Max has a ring tone that is a screaming horror thing that you really don’t want to hear in a hospital…

Dome

The drugs are working: a breakfast of Asacol, Prednisolone and Co-Codamol. Consequently I’m here, on the big stage of Brighton’s Dome Concert Hall, built by the Prince Regent in 1805: otherwise I’d be languishing in bed feeling miserable. Overhead are the huge scalloped cut-outs of the circular layered ceiling – the place is gorgeous but not fancy Art Deco – with modern lighting gantries hanging (though unlit now). Facing me are 1700 empty seats, but we won’t be performing here – we’ll be in the black-box Studio theatre next door. Jason, our rehearsals director, and now – at last! – our choreographer, is working up a new dance piece – contemporary dance, dance-theatre, ‘modern’ dance, some calls it. The women rule this one. We men (5 of us) scuttle around, hiding behind the 13 female bodies, till we’re revealed, snaking geometrically round the stage, heads down. We don’t know where this is going, yet…

What I do know is that I have to rush around onstage, trying to get attention, becoming increasingly desperate, until, humiliated, I strip down and stand alone in my underpants…

 

 

 

P1060276 2Lascaux is the most famous of France’s painted caves. It was discovered in 1940 by teenagers out with their dog Robot, who fell down a hole. (The dog was fine). Since 1963 it has been closed to the public; the cave system had been enlarged to make it accessible to the public, but the paintings began to deteriorate after a ventilation system was installed and through sheer weight of visitors. So they made an exact replica, Lascaux 2, down to half a centimetre, they say. They dug out a new cave and installed a shell with the contours of the original, then reproduced the paintings on the walls, beautifully. Although you know it’s a fake, it’s a stunning experience (not to mention their achievement). I dawdle at the back of the group, quickly sketching the huge bulls horses and ibexes, but I can’t do it justice.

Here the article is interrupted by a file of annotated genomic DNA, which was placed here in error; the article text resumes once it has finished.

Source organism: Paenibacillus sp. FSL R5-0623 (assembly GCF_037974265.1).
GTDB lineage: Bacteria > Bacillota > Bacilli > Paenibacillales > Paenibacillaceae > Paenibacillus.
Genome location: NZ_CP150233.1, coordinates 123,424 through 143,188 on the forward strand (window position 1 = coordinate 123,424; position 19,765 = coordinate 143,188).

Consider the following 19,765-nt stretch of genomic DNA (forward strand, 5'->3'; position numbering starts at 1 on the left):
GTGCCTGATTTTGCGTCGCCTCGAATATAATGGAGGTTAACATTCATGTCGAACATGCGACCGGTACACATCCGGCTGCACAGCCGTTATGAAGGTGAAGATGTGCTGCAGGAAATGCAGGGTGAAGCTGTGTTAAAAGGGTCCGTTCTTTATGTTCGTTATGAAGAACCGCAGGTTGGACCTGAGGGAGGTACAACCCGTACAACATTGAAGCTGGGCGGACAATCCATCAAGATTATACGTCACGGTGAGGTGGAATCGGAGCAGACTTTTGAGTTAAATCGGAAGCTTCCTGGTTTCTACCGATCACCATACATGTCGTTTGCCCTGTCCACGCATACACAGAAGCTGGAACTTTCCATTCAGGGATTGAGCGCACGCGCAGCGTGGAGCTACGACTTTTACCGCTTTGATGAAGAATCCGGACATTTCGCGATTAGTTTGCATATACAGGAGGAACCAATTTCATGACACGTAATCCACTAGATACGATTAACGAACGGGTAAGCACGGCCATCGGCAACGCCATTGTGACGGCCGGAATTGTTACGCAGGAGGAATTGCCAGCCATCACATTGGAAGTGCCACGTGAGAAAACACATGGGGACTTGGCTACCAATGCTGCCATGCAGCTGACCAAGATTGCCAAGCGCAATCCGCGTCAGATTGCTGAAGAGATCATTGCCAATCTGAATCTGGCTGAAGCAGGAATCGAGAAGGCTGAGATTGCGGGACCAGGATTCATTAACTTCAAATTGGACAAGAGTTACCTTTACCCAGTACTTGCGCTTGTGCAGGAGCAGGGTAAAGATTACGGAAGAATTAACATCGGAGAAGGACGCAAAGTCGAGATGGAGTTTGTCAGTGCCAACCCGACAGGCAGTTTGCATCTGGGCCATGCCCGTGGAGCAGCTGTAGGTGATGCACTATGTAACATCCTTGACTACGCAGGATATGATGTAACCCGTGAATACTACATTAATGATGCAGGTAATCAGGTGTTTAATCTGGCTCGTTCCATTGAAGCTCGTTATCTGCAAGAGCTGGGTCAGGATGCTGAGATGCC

Back at the house I make a cave painting on the terrace using charcoal and mud, fuelled by Leffe and vin de Noix. It’s rubbish.

See the Lascaux website at http://www.lascaux.culture.fr/?lng=en#/fr/00.xml

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The old farm where we are staying in the Dordogne has been carefully converted. The big open living-room and kitchen used to be a hay barn; the tobacco-drying room is now our spacious bedroom. The massive oak beams, wood-pegged, are still all visible, but with insulating chestnut planks between them. Outside, on the terrace, we look over a landscape of oak, chestnut and elegant scots pines, as we eat our evening meal and watch the sun go down. No sound, except the birds. Idyllic.

In the roof eves, when they were working on this place, they found a gun. Not an old shotgun or hunting rifle. An automatic pistol. When I was very young, I was rather keen on guns: unhealthily so, I think now. My uncle had a Nazi officer’s Walther automatic he’d acquired in the war – I never knew how. No bullets (fortunately), but as a kid I’d play with it when I went over to his house. (Eventually he dropped it in the canal I believe). But this gun: you’d think it was a toy gun cast out of a single piece of metal. It’s not though, it’s just rusted solid. It’s the size of a starting pistol, but it’s probably a .22 calibre (or the European equivalent), and the magazine is missing. I hold it in my hand, and it fits snugly (but rustily). That’s the point about guns: they’re designed ergonomically – they feel just right. Fit for purpose. It makes me feel queasy to hold it.

I’ve just finished reading a rather clever novel – ‘The Caves of Perigord’ – by Martin Walker. It intertwines three stories: A modern-day search for a missing Cro-Magnon cave painting; a story of those painters, 15,000 years ago; and how that painting came to be found, as the French Resistance fought the Nazi invaders in this area. I hold the rusty little pistol in my hand again. I understand why you might hide a gun in the eves, in Perigord, many years ago.